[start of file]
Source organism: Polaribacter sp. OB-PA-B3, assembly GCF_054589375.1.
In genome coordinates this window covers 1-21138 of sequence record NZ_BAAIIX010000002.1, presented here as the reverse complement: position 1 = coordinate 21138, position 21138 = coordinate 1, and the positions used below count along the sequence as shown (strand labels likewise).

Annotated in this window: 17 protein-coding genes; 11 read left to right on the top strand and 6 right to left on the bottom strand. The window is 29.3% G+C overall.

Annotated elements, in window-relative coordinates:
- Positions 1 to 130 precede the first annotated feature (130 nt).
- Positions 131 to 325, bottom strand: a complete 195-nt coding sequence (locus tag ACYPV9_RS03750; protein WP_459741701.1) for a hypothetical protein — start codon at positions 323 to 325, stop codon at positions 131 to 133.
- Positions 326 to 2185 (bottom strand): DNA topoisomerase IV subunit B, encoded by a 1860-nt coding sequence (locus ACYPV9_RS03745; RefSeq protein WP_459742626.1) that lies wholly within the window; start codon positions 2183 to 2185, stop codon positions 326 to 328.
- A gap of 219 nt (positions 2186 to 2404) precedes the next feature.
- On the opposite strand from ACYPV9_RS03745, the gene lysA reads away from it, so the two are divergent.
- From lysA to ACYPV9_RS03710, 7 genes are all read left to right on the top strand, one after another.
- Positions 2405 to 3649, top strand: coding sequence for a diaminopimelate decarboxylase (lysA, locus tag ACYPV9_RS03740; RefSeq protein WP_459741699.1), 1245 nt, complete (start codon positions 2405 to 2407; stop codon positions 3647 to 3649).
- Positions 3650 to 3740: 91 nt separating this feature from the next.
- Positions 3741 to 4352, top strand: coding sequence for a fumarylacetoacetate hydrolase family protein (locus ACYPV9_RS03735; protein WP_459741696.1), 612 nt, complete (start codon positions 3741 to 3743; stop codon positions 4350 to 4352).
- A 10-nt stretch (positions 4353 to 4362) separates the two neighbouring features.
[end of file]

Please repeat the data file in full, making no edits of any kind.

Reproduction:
Source organism: Polaribacter sp. OB-PA-B3, assembly GCF_054589375.1.
In genome coordinates this window covers 1-21138 of sequence record NZ_BAAIIX010000002.1, presented here as the reverse complement: position 1 = coordinate 21138, position 21138 = coordinate 1, and the positions used below count along the sequence as shown (strand labels likewise).

Annotated in this window: 17 protein-coding genes; 11 read left to right on the top strand and 6 right to left on the bottom strand. The window is 29.3% G+C overall.

Annotated elements, in window-relative coordinates:
- Positions 1 to 130 precede the first annotated feature (130 nt).
- Positions 131 to 325, bottom strand: a complete 195-nt coding sequence (locus tag ACYPV9_RS03750; protein WP_459741701.1) for a hypothetical protein — start codon at positions 323 to 325, stop codon at positions 131 to 133.
- Positions 326 to 2185 (bottom strand): DNA topoisomerase IV subunit B, encoded by a 1860-nt coding sequence (locus ACYPV9_RS03745; RefSeq protein WP_459742626.1) that lies wholly within the window; start codon positions 2183 to 2185, stop codon positions 326 to 328.
- A gap of 219 nt (positions 2186 to 2404) precedes the next feature.
- On the opposite strand from ACYPV9_RS03745, the gene lysA reads away from it, so the two are divergent.
- From lysA to ACYPV9_RS03710, 7 genes are all read left to right on the top strand, one after another.
- Positions 2405 to 3649, top strand: coding sequence for a diaminopimelate decarboxylase (lysA, locus tag ACYPV9_RS03740; RefSeq protein WP_459741699.1), 1245 nt, complete (start codon positions 2405 to 2407; stop codon positions 3647 to 3649).
- Positions 3650 to 3740: 91 nt separating this feature from the next.
- Positions 3741 to 4352, top strand: coding sequence for a fumarylacetoacetate hydrolase family protein (locus ACYPV9_RS03735; protein WP_459741696.1), 612 nt, complete (start codon positions 3741 to 3743; stop codon positions 4350 to 4352).
- A 10-nt stretch (positions 4353 to 4362) separates the two neighbouring features.